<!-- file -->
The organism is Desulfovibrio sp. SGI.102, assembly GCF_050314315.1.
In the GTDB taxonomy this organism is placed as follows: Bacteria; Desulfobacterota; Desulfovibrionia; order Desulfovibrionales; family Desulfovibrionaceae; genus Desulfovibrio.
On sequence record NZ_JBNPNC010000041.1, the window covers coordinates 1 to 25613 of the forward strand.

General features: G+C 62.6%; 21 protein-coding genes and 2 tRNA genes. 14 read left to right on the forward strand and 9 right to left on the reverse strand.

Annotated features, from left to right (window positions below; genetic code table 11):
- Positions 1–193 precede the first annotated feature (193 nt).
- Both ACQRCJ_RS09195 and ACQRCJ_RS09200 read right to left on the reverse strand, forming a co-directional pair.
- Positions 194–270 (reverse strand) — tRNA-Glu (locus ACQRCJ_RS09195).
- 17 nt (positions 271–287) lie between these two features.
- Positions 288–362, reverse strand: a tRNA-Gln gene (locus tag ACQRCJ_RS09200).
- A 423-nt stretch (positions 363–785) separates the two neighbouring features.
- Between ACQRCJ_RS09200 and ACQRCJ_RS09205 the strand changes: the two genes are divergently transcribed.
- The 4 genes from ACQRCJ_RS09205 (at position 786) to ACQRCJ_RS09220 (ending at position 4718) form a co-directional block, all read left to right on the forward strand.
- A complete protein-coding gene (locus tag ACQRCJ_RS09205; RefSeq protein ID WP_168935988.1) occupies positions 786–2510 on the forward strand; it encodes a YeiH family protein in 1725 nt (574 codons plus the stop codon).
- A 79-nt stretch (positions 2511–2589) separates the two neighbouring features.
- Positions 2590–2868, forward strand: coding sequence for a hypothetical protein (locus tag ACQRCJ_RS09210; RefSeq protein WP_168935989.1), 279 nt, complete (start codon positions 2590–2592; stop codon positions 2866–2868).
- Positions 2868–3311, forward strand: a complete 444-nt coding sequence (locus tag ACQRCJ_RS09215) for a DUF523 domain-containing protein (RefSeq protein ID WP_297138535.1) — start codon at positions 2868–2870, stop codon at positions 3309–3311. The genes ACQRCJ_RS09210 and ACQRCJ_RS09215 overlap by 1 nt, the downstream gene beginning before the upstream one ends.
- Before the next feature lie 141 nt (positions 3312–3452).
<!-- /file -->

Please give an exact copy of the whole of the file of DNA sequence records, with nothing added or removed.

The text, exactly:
The organism is Desulfovibrio sp. SGI.102, assembly GCF_050314315.1.
In the GTDB taxonomy this organism is placed as follows: Bacteria; Desulfobacterota; Desulfovibrionia; order Desulfovibrionales; family Desulfovibrionaceae; genus Desulfovibrio.
On sequence record NZ_JBNPNC010000041.1, the window covers coordinates 1 to 25613 of the forward strand.

General features: G+C 62.6%; 21 protein-coding genes and 2 tRNA genes. 14 read left to right on the forward strand and 9 right to left on the reverse strand.

Annotated features, from left to right (window positions below; genetic code table 11):
- Positions 1–193 precede the first annotated feature (193 nt).
- Both ACQRCJ_RS09195 and ACQRCJ_RS09200 read right to left on the reverse strand, forming a co-directional pair.
- Positions 194–270 (reverse strand) — tRNA-Glu (locus ACQRCJ_RS09195).
- 17 nt (positions 271–287) lie between these two features.
- Positions 288–362, reverse strand: a tRNA-Gln gene (locus tag ACQRCJ_RS09200).
- A 423-nt stretch (positions 363–785) separates the two neighbouring features.
- Between ACQRCJ_RS09200 and ACQRCJ_RS09205 the strand changes: the two genes are divergently transcribed.
- The 4 genes from ACQRCJ_RS09205 (at position 786) to ACQRCJ_RS09220 (ending at position 4718) form a co-directional block, all read left to right on the forward strand.
- A complete protein-coding gene (locus tag ACQRCJ_RS09205; RefSeq protein ID WP_168935988.1) occupies positions 786–2510 on the forward strand; it encodes a YeiH family protein in 1725 nt (574 codons plus the stop codon).
- A 79-nt stretch (positions 2511–2589) separates the two neighbouring features.
- Positions 2590–2868, forward strand: coding sequence for a hypothetical protein (locus tag ACQRCJ_RS09210; RefSeq protein WP_168935989.1), 279 nt, complete (start codon positions 2590–2592; stop codon positions 2866–2868).
- Positions 2868–3311, forward strand: a complete 444-nt coding sequence (locus tag ACQRCJ_RS09215) for a DUF523 domain-containing protein (RefSeq protein ID WP_297138535.1) — start codon at positions 2868–2870, stop codon at positions 3309–3311. The genes ACQRCJ_RS09210 and ACQRCJ_RS09215 overlap by 1 nt, the downstream gene beginning before the upstream one ends.
- Before the next feature lie 141 nt (positions 3312–3452).